White House Commits to Increased Disclosure of Climate Related Financial Risk
In an Executive Order issued last week, President Biden acknowledges that “the intensifying impacts of climate change present physical risk to assets, publicly traded securities, private investments, and companies” and that “ the global shift away from carbon-intensive energy sources and industrial processes presents transition risk.” In response, the President has made it a “policy” of his Administration “to advance … clear … accurate disclosure of climate-related financial risk.”
Among other things, government officials are directed to develop, within 120 days “a comprehensive, Government-wide strategy” regarding “the measurement, assessment, mitigation, and disclosure of climate-related financial risk to Federal Government programs, assets, and liabilities,” and “financing needs associated with achieving net-zero greenhouse gas emissions for the U.S. economy by no later than 2050.”
The President has also directed government officials to consider “the necessity of any actions to enhance climate-related disclosures by regulated entities to mitigate climate-related financial risk to the financial system or assets,” “to assess climate-related issues or gaps in the supervision and regulation of insurers,” and to “develop recommendations” regarding “the integration of climate-related financial risk into Federal financial management and financial reporting, especially as that risk relates to Federal lending programs.”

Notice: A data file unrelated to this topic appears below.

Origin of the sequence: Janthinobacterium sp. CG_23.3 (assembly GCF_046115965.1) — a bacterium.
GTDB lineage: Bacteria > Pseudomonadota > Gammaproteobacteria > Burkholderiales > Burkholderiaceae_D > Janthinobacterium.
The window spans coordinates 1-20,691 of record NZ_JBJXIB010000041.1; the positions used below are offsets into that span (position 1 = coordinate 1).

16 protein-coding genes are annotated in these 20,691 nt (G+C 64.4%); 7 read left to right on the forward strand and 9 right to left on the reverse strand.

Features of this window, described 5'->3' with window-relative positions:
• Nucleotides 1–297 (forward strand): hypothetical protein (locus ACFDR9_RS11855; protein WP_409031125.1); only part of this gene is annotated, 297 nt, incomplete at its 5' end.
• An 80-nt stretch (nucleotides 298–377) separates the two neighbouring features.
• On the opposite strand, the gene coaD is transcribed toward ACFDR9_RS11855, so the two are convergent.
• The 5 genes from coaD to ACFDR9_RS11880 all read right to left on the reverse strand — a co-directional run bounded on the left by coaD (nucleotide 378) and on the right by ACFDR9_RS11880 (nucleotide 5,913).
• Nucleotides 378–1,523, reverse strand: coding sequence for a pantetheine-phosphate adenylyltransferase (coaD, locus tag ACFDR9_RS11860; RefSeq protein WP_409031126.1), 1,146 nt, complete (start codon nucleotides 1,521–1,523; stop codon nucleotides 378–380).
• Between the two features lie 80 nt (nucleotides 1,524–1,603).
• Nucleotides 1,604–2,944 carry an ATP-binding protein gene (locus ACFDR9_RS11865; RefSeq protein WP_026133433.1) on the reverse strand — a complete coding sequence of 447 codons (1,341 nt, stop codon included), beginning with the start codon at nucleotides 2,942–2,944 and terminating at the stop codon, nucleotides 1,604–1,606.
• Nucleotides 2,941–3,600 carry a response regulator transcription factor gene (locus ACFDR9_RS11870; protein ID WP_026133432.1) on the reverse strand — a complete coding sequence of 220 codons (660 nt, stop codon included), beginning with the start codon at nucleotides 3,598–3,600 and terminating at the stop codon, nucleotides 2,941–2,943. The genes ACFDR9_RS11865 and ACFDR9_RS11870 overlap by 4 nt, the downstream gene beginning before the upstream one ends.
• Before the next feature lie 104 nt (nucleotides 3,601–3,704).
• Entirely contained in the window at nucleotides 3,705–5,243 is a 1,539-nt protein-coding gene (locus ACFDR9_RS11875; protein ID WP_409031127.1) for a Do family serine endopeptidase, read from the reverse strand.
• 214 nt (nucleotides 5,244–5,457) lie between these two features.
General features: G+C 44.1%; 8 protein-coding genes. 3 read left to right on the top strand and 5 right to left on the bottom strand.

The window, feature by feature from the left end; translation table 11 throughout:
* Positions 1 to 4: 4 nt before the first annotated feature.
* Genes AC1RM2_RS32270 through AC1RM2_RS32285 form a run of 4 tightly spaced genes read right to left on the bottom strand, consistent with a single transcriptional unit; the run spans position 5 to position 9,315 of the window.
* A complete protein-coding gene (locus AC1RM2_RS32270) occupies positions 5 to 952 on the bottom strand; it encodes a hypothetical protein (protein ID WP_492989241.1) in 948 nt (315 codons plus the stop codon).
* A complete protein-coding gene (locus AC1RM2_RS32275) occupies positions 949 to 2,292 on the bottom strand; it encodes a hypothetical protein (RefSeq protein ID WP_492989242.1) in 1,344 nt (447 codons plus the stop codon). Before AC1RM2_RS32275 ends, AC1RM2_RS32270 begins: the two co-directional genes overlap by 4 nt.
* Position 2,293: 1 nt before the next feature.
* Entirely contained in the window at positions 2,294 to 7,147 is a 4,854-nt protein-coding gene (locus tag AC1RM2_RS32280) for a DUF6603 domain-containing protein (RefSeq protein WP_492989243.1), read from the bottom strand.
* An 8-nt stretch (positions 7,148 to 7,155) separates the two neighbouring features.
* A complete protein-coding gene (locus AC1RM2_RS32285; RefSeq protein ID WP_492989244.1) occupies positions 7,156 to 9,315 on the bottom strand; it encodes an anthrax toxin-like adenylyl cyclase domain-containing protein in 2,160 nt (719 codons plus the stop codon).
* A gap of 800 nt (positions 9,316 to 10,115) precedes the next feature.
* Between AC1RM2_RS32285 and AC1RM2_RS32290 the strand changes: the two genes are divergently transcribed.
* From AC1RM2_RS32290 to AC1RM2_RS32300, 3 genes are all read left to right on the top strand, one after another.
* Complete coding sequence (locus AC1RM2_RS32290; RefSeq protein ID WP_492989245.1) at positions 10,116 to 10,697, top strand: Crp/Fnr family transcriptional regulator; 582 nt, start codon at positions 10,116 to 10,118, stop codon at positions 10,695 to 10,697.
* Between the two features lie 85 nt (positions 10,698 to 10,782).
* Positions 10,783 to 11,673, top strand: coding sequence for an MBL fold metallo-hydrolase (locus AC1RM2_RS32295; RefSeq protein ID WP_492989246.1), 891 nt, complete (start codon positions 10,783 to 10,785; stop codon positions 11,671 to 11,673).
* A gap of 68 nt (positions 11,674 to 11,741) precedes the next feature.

Key specifics as to the latter include recommendations to:
1. “require major Federal suppliers to publicly disclose greenhouse gas emissions and climate-related financial risk and to set science-based reduction targets”; and
2. "ensure that major Federal agency procurements minimize the risk of climate change, … and, where appropriate and feasible, give preference to bids and proposals from suppliers with a lower social cost of greenhouse gas emissions.”
This is another detailed step in the right direction: the U.S. government sending the clear message to the U.S. economy that things need to change. That climate change-related risks need to be identified and acknowledged, and action needs to be taken now, to plan for a sustainable future.
(Image acknowledgement: The White House)
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